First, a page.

Schools Monday: When A Principal Grows Pot
One day you're leading a Just Say No to Drugs campaign at the elementary school where you're the assistant principal, and then you turn around and find yourself arrested and charged with growing and packaging marijuana in a closet in your house.
That's the predicament in which Leonard Marsh of Fairfax Station finds himself. Marsh, 50, was nabbed by Fairfax police last week and charged with manufacturing marijuana. His wife, Jinny, 56, was charged with possession. Within hours, his photo vanished from the web site of Cub Run Elementary School, the well-regarded Centreville school where he was the #2 official. The Fairfax school system placed Marsh on administrative leave.
Pardon me, but if this case involved a student in a Fairfax high school, wouldn't there be some rather more severe punishment--a whole lot more severe, such as expulsion? Under the county's zero tolerance policy--this is the county school system that expelled five kids for pulling a senior prank involving smearing baby oil on the floor of the school's main hall--it's not terribly likely that Mr. Marsh would find a whole lot of patience or understanding for his actions.
Yet we see again and again that what's considered an unredeemable act by a student is handled far more sensitively in the case of a teacher or administrator. The classic case of this brand of hypocrisy, of course, is the way in which the Alexandria school board handled the drunk driving episode involving Superintendent Rebecca Perry, who was punished not with immediate firing, but with a raise, an extended contract and some nice paid time off following her 2004 incident.
Zero tolerance is a brutal and just plain dumb approach to the behavior of adolescents, who by nature do stupid things and who, if not treated like mass murderers by impatient and vengeful adults, generally turn out pretty much ok. But at the other end of the spectrum, it does no one any good to sweep under the carpet misdeeds by grownups in a school. Kids are overly sensitive to fairness issues, and while adults who work in schools should not therefore be treated like children, there ought to be an effort to demonstrate to kids that adults face consequences for their crimes too.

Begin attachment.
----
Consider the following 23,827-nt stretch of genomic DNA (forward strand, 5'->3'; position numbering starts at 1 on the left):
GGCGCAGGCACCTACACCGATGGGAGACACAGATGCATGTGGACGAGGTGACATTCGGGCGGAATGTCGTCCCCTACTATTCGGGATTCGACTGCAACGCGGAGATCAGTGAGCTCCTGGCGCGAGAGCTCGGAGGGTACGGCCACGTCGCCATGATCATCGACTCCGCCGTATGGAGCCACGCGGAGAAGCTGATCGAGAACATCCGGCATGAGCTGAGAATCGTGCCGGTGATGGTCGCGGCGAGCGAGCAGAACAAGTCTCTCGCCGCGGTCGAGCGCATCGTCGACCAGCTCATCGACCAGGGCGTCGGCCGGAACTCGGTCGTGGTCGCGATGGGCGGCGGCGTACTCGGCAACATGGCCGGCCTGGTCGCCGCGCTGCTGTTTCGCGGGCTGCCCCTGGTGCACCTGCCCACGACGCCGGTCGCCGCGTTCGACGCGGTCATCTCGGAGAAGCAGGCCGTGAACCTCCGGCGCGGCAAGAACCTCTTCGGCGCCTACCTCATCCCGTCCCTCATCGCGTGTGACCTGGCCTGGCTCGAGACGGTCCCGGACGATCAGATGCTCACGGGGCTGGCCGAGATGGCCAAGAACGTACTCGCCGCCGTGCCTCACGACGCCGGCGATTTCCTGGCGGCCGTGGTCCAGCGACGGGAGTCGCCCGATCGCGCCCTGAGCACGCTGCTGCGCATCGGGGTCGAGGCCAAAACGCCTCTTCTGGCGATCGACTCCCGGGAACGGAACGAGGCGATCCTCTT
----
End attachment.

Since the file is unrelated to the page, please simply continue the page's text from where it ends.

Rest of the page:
If found guilty, Marsh is likely to be sacked. But the school could certainly take a stronger action than administrative leave even before the final resolution of his case. In the eyes of the law, of course, he's innocent until proven guilty. But in a school setting, a case as powerful and emotionally volatile as this deserves to be met with a far more clear and certain message.
What do you think?
By Marc Fisher |
November 5, 2007; 7:35 AM ET
Previous: The Identity Politics of "Poofter" | Next: "No One Thinks Big of You:" A Little Different Way to Attack Abusive Driving
Please email us to report offensive comments.
Posted by: SoMD | November 5, 2007 8:09 AM
Posted by: Due Process | November 5, 2007 9:19 AM
Posted by: Lester Burnham | November 5, 2007 9:27 AM
Posted by: Lindemann | November 5, 2007 9:44 AM
Posted by: A friend | November 5, 2007 9:45 AM
Posted by: LawMan | November 5, 2007 10:16 AM
Posted by: Obvious | November 5, 2007 10:34 AM
Posted by: Richard | November 5, 2007 10:58 AM
Posted by: Anonymous | November 5, 2007 10:59 AM
Posted by: NationOfFelons | November 5, 2007 11:23 AM
Posted by: Matt | November 5, 2007 11:25 AM
Posted by: Rocco | November 5, 2007 11:32 AM
Posted by: YourStrawberry23 | November 5, 2007 11:43 AM
Posted by: bd | November 5, 2007 11:47 AM
Posted by: Robert Marley | November 5, 2007 12:20 PM
Posted by: Stick | November 5, 2007 12:20 PM
Posted by: PQ | November 5, 2007 12:21 PM
Posted by: Anonymous | November 5, 2007 1:11 PM
Posted by: Anonymous | November 5, 2007 2:26 PM
Posted by: takebackourschools | November 5, 2007 2:40 PM
Posted by: Caldwell | November 5, 2007 3:31 PM
Posted by: ZT for ZT | November 5, 2007 3:35 PM
Posted by: Winthrop | November 5, 2007 4:16 PM
Posted by: FCPS parent | November 5, 2007 4:34 PM
Posted by: Plato | November 5, 2007 4:45 PM
Posted by: zeus | November 6, 2007 4:19 AM
Posted by: Joe Hill | November 6, 2007 7:23 AM
Posted by: LawMan | November 6, 2007 11:01 AM
Posted by: Greer | November 6, 2007 11:17 AM
Posted by: Mark | November 6, 2007 11:28 AM
Posted by: concerned parent | November 6, 2007 11:30 AM
Posted by: Lindy | November 6, 2007 11:39 AM
Posted by: Everyone gets due process | November 6, 2007 12:25 PM
Posted by: get the facts | November 6, 2007 12:40 PM
Posted by: California Native | November 6, 2007 2:18 PM
Posted by: no accountability | November 6, 2007 2:36 PM
Posted by: Scott Bradford | November 6, 2007 3:35 PM
Posted by: Robert Marley | November 6, 2007 6:35 PM
Posted by: ehf5 | November 12, 2007 5:39 PM
The comments to this entry are closed.